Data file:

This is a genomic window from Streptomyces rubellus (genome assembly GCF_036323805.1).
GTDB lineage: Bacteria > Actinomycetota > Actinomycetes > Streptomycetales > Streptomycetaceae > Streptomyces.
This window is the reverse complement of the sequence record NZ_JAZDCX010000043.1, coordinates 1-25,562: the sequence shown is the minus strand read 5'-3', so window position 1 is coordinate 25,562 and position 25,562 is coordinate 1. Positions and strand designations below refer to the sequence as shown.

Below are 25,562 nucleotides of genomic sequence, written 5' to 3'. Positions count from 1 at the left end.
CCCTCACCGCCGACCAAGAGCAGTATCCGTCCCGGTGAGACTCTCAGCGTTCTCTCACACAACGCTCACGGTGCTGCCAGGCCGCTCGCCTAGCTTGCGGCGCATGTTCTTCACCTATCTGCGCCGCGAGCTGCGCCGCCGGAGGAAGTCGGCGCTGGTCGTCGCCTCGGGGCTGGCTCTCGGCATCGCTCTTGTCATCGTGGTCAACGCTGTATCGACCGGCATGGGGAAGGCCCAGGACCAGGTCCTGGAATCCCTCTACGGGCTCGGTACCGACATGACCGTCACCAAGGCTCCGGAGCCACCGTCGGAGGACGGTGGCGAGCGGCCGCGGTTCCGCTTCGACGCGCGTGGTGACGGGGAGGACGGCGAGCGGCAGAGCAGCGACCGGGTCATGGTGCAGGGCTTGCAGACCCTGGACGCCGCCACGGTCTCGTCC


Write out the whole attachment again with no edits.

This is a genomic window from Streptomyces rubellus (genome assembly GCF_036323805.1).
GTDB lineage: Bacteria > Actinomycetota > Actinomycetes > Streptomycetales > Streptomycetaceae > Streptomyces.
This window is the reverse complement of the sequence record NZ_JAZDCX010000043.1, coordinates 1-25,562: the sequence shown is the minus strand read 5'-3', so window position 1 is coordinate 25,562 and position 25,562 is coordinate 1. Positions and strand designations below refer to the sequence as shown.

Below are 25,562 nucleotides of genomic sequence, written 5' to 3'. Positions count from 1 at the left end.
CCCTCACCGCCGACCAAGAGCAGTATCCGTCCCGGTGAGACTCTCAGCGTTCTCTCACACAACGCTCACGGTGCTGCCAGGCCGCTCGCCTAGCTTGCGGCGCATGTTCTTCACCTATCTGCGCCGCGAGCTGCGCCGCCGGAGGAAGTCGGCGCTGGTCGTCGCCTCGGGGCTGGCTCTCGGCATCGCTCTTGTCATCGTGGTCAACGCTGTATCGACCGGCATGGGGAAGGCCCAGGACCAGGTCCTGGAATCCCTCTACGGGCTCGGTACCGACATGACCGTCACCAAGGCTCCGGAGCCACCGTCGGAGGACGGTGGCGAGCGGCCGCGGTTCCGCTTCGACGCGCGTGGTGACGGGGAGGACGGCGAGCGGCAGAGCAGCGACCGGGTCATGGTGCAGGGCTTGCAGACCCTGGACGCCGCCACGGTCTCGTCC